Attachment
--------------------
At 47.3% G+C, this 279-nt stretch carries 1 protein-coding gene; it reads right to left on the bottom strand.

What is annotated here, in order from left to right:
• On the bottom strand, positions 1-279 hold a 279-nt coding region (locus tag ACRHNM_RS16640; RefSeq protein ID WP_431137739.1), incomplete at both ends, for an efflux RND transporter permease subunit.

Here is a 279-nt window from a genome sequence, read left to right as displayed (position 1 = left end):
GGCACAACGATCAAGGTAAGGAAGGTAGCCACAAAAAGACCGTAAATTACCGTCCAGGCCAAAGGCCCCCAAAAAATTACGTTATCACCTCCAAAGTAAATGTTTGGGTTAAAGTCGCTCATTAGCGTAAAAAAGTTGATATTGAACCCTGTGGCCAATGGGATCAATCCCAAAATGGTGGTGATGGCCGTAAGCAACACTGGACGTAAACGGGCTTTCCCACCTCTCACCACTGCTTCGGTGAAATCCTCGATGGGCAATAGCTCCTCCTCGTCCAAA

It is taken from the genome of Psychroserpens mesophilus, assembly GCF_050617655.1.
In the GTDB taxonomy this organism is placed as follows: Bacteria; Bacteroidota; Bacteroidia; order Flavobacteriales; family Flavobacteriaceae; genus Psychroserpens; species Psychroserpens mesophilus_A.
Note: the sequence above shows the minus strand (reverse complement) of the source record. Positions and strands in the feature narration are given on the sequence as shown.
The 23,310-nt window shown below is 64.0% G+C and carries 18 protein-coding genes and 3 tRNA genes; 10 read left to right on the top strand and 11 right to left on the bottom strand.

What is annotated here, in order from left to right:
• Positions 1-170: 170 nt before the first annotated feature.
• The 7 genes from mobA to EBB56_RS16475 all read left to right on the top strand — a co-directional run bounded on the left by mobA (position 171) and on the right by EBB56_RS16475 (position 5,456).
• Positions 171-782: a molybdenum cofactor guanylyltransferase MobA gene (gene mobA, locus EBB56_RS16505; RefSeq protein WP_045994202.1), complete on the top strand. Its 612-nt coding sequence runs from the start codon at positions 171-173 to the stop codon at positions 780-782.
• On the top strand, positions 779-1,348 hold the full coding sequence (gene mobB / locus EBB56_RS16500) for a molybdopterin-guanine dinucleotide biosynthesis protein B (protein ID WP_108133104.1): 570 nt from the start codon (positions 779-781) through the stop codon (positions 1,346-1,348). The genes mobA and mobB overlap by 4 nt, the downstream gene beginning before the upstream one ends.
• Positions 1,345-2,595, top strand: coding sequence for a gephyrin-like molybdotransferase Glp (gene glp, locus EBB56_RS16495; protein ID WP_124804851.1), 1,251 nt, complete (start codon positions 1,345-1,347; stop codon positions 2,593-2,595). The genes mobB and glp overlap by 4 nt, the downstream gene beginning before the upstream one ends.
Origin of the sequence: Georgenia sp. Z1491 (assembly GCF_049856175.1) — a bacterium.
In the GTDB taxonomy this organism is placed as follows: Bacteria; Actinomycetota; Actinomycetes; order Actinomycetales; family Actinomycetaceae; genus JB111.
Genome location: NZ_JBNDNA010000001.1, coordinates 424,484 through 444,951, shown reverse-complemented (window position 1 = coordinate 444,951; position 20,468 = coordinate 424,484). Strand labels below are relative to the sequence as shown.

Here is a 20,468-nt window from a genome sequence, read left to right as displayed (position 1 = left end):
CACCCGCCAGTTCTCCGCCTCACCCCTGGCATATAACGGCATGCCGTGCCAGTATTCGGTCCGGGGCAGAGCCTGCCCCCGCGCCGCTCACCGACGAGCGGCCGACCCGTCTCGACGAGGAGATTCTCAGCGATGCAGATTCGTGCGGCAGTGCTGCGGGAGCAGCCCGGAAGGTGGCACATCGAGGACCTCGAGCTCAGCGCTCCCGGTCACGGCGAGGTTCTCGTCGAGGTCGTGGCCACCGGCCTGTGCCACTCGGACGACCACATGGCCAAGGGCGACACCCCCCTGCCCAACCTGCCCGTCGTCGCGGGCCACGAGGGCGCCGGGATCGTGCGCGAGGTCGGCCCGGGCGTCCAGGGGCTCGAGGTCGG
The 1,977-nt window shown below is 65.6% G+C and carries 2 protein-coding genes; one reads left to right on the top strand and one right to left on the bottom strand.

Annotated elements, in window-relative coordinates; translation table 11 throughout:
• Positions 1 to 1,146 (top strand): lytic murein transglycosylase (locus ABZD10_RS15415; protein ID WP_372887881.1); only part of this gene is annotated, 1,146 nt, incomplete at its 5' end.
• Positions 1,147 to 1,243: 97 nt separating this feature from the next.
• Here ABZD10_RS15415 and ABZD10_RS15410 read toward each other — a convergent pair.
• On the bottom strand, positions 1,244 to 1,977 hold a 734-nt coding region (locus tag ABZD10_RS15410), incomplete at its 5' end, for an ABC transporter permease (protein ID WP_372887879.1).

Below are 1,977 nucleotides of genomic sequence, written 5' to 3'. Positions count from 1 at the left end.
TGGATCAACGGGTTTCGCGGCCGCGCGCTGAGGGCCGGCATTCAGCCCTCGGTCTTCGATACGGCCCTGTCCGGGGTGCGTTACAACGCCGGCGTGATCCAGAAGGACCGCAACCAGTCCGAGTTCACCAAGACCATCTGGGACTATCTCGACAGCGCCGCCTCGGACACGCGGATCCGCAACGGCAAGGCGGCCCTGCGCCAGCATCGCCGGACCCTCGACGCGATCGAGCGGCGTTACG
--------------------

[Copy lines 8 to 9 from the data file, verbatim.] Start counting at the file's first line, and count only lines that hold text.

Note: the sequence above shows the minus strand (reverse complement) of the source record. Positions and strands in the feature narration are given on the sequence as shown.
The 23,310-nt window shown below is 64.0% G+C and carries 18 protein-coding genes and 3 tRNA genes; 10 read left to right on the top strand and 11 right to left on the bottom strand.